Kneed: To blend dough together with hands or in a mixer to form a pliable mass.
Macerate: to soak in a flavored liquid; usually refers to fruit.
Marinate: To soak in a flavored liquid; usually refers to meat, poultry, or fish.
Mince: To cut into tiny pieces, usually with a knife.
Parboil: To partially cook by boiling. Usually done to prepare food for final cooking by another method.
Poach: To cook gently over very low heat in barely simmering liquid just to cover.
Pure’e: To mash or grind food until completely smooth, usually in a food processor, blender, sieve or food mill.
Reduce: To thicken a liquid and concentrate its flavor by boiling.
Render: To cook fatty meat or poultry–such as bacon or goose–over low heat to obtain drippings.
Roast: to cook a large piece of meat or poultry uncovered with dry heat in an oven.
Rising: A period of time when making pastry or bread where the dough is kept in a warm place to let it rise and get to a larger volume.
Saute’ or pan fry: To cook in a small amount of fat over relatively high heat.
Scald: to heat liquid almost to a boil until bubbles begin to form around the edge.
Sear: To brown the surface of meat by quick-cooking over high heat in order to seal in the meat’s juices.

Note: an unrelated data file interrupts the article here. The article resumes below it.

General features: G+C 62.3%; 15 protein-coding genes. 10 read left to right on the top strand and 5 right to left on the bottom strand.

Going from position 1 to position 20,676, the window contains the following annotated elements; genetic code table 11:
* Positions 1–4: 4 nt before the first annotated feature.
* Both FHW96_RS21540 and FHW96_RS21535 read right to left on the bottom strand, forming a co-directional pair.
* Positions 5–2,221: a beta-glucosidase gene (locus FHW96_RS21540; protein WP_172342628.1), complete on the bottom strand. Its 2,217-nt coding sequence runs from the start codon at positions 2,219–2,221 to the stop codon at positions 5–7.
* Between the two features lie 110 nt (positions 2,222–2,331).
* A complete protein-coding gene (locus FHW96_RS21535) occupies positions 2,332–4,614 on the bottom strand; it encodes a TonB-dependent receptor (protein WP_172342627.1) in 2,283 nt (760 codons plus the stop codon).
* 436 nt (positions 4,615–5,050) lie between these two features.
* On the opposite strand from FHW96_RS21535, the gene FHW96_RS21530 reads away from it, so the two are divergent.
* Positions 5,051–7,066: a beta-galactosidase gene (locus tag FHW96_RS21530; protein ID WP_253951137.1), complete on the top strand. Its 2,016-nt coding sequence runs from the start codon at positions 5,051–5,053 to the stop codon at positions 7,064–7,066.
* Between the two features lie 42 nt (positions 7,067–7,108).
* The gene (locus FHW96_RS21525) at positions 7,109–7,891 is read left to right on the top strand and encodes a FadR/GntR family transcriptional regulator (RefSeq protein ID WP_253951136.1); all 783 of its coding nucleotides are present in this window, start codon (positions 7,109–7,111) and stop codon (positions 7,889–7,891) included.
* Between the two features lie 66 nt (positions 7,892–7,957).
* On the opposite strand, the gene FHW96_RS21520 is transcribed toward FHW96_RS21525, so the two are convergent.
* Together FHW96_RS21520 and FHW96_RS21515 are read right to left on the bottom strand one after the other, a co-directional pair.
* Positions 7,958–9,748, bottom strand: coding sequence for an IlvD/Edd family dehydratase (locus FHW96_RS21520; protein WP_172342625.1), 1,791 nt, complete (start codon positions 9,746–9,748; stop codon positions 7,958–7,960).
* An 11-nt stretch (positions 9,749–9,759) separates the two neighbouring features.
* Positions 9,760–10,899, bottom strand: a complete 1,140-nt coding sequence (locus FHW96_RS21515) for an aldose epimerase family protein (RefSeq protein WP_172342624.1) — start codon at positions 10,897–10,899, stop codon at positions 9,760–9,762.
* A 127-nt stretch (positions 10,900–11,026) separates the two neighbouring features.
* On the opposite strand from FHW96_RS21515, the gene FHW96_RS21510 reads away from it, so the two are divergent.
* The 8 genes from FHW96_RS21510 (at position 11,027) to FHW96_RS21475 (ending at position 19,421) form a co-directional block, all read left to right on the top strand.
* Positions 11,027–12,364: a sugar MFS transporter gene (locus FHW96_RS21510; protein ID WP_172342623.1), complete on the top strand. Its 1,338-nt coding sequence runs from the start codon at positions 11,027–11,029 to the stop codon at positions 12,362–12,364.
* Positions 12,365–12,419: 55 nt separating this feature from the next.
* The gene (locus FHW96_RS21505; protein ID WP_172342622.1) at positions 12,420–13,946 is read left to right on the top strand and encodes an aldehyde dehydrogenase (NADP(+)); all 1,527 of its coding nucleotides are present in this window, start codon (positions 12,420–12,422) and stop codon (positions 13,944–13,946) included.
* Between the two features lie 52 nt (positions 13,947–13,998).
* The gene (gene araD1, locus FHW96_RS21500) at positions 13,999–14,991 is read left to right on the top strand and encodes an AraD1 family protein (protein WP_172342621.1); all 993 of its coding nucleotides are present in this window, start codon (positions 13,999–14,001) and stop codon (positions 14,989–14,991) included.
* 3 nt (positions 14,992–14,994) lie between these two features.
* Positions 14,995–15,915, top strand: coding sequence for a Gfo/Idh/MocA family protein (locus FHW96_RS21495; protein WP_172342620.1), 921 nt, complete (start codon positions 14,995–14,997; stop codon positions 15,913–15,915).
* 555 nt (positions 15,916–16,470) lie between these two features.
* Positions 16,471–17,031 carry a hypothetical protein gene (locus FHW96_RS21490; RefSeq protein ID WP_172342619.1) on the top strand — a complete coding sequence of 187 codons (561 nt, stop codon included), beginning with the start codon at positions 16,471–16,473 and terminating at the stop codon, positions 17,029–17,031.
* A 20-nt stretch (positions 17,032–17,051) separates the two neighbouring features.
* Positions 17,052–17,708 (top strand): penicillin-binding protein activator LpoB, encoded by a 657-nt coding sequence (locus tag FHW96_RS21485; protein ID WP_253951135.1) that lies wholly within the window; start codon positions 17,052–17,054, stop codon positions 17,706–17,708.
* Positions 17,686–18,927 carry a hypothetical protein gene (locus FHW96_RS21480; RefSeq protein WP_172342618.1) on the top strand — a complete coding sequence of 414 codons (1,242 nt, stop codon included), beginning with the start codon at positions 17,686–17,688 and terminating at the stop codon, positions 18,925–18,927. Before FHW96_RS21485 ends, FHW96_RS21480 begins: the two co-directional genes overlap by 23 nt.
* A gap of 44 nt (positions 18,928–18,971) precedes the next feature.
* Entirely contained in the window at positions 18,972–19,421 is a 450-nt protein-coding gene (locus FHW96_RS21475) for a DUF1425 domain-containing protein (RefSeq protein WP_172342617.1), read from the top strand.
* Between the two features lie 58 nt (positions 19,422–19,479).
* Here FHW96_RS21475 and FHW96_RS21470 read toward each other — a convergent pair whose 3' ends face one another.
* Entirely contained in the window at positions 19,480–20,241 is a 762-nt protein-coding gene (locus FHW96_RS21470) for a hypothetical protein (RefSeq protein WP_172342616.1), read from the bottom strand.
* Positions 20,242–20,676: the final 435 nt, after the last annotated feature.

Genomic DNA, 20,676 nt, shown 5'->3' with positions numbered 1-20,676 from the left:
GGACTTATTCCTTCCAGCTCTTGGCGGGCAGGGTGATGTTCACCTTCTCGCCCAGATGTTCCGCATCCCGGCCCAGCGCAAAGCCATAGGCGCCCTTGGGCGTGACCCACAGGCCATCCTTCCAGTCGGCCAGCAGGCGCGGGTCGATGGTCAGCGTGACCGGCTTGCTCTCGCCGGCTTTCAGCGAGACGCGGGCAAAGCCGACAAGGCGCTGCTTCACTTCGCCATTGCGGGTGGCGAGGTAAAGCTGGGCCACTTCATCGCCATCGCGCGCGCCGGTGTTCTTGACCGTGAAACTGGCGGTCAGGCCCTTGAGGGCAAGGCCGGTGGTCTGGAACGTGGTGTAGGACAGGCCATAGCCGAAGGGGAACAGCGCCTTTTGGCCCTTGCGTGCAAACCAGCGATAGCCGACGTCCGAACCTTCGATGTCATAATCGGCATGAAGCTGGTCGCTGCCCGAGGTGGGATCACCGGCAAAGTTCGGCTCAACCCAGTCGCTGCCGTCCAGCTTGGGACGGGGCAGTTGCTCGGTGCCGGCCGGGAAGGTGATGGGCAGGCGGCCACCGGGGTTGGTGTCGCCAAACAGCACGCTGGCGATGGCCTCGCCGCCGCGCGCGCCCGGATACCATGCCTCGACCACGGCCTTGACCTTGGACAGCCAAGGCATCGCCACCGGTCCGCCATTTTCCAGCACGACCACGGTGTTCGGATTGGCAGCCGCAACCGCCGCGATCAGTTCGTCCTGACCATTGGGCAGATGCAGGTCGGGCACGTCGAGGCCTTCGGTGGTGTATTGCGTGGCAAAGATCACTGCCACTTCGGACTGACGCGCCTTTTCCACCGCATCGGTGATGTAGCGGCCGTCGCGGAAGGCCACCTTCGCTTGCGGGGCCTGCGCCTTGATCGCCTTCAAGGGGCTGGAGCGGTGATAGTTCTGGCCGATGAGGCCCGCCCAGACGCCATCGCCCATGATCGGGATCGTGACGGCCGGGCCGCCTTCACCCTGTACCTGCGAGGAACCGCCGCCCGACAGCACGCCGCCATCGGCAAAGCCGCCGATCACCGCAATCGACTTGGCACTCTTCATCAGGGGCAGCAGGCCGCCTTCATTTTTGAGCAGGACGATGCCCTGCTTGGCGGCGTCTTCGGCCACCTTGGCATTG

Setting: The action to let something set without anything being done to it, usually in a refrigerator, such as jello or pudding. Also known as letting something “set up”.
Shred: To cut food into narrow strips with a knife or a grater.
Simmer: to cook in liquid just below the boiling point; bubbles form but do not burst on the surface of the liquid.
Skim: To remove surface foam or fat from a liquid.
Stream: to cook food on a rack or in a steamer set over boiling or simmering water in a covered pan.
Steep: To soak in a liquid just under the boiling point to extract the essence–e.g., tea.
Stew: To cook covered over low heat in a liquid.
Stir-fry: To quickly cook small pieces of food over high heat, stirring constantly.
Truss: To tie whole poultry with a string or skewers so it will hold its shape during cooking.
Whip: To beat food with a whisk or mixer to incorporate air and produce volume such as with whipping cream.
Whisk: To beat ingredients (such as heavy or whipping cream, eggs, salad dressings, or sauces) with a fork or whisk to mix.
Zest: The outer, colored part of the peel of citrus fruit. The action of to Zest, is to remove the outer colored part of the peel of the fruit.
Thanks to www.goodhousekeeping.com for their contribution to this article.